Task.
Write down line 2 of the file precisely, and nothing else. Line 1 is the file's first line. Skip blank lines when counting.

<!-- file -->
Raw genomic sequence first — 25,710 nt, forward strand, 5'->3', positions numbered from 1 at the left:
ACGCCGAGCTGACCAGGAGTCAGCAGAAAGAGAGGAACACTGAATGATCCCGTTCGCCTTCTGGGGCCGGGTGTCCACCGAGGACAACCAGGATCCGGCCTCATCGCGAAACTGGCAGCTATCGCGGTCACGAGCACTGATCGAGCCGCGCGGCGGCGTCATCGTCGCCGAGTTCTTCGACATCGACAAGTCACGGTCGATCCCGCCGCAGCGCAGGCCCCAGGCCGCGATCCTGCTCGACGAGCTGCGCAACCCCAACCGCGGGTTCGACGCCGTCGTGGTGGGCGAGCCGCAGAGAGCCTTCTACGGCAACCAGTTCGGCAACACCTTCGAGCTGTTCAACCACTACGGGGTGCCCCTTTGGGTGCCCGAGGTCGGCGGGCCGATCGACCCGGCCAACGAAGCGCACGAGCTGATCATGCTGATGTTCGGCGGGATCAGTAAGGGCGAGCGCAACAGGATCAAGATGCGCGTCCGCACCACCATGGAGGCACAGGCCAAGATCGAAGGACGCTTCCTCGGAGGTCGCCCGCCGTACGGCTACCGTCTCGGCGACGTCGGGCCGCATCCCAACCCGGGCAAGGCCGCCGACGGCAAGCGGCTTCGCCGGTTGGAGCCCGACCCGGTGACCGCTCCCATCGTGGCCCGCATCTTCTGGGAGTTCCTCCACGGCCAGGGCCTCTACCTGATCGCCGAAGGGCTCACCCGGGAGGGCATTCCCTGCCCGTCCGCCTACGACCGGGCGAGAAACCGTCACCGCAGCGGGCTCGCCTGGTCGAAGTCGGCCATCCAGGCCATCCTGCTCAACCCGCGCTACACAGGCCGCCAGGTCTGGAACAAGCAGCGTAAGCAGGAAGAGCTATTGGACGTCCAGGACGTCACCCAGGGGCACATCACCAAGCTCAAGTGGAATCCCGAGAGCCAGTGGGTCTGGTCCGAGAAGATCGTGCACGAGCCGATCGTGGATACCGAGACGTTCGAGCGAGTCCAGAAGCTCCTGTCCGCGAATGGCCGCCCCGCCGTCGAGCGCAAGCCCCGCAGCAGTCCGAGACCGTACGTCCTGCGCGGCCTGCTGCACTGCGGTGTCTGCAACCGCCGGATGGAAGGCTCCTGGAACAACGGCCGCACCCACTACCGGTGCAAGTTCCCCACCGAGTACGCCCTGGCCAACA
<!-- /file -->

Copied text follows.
ACGCCGAGCTGACCAGGAGTCAGCAGAAAGAGAGGAACACTGAATGATCCCGTTCGCCTTCTGGGGCCGGGTGTCCACCGAGGACAACCAGGATCCGGCCTCATCGCGAAACTGGCAGCTATCGCGGTCACGAGCACTGATCGAGCCGCGCGGCGGCGTCATCGTCGCCGAGTTCTTCGACATCGACAAGTCACGGTCGATCCCGCCGCAGCGCAGGCCCCAGGCCGCGATCCTGCTCGACGAGCTGCGCAACCCCAACCGCGGGTTCGACGCCGTCGTGGTGGGCGAGCCGCAGAGAGCCTTCTACGGCAACCAGTTCGGCAACACCTTCGAGCTGTTCAACCACTACGGGGTGCCCCTTTGGGTGCCCGAGGTCGGCGGGCCGATCGACCCGGCCAACGAAGCGCACGAGCTGATCATGCTGATGTTCGGCGGGATCAGTAAGGGCGAGCGCAACAGGATCAAGATGCGCGTCCGCACCACCATGGAGGCACAGGCCAAGATCGAAGGACGCTTCCTCGGAGGTCGCCCGCCGTACGGCTACCGTCTCGGCGACGTCGGGCCGCATCCCAACCCGGGCAAGGCCGCCGACGGCAAGCGGCTTCGCCGGTTGGAGCCCGACCCGGTGACCGCTCCCATCGTGGCCCGCATCTTCTGGGAGTTCCTCCACGGCCAGGGCCTCTACCTGATCGCCGAAGGGCTCACCCGGGAGGGCATTCCCTGCCCGTCCGCCTACGACCGGGCGAGAAACCGTCACCGCAGCGGGCTCGCCTGGTCGAAGTCGGCCATCCAGGCCATCCTGCTCAACCCGCGCTACACAGGCCGCCAGGTCTGGAACAAGCAGCGTAAGCAGGAAGAGCTATTGGACGTCCAGGACGTCACCCAGGGGCACATCACCAAGCTCAAGTGGAATCCCGAGAGCCAGTGGGTCTGGTCCGAGAAGATCGTGCACGAGCCGATCGTGGATACCGAGACGTTCGAGCGAGTCCAGAAGCTCCTGTCCGCGAATGGCCGCCCCGCCGTCGAGCGCAAGCCCCGCAGCAGTCCGAGACCGTACGTCCTGCGCGGCCTGCTGCACTGCGGTGTCTGCAACCGCCGGATGGAAGGCTCCTGGAACAACGGCCGCACCCACTACCGGTGCAAGTTCCCCACCGAGTACGCCCTGGCCAACA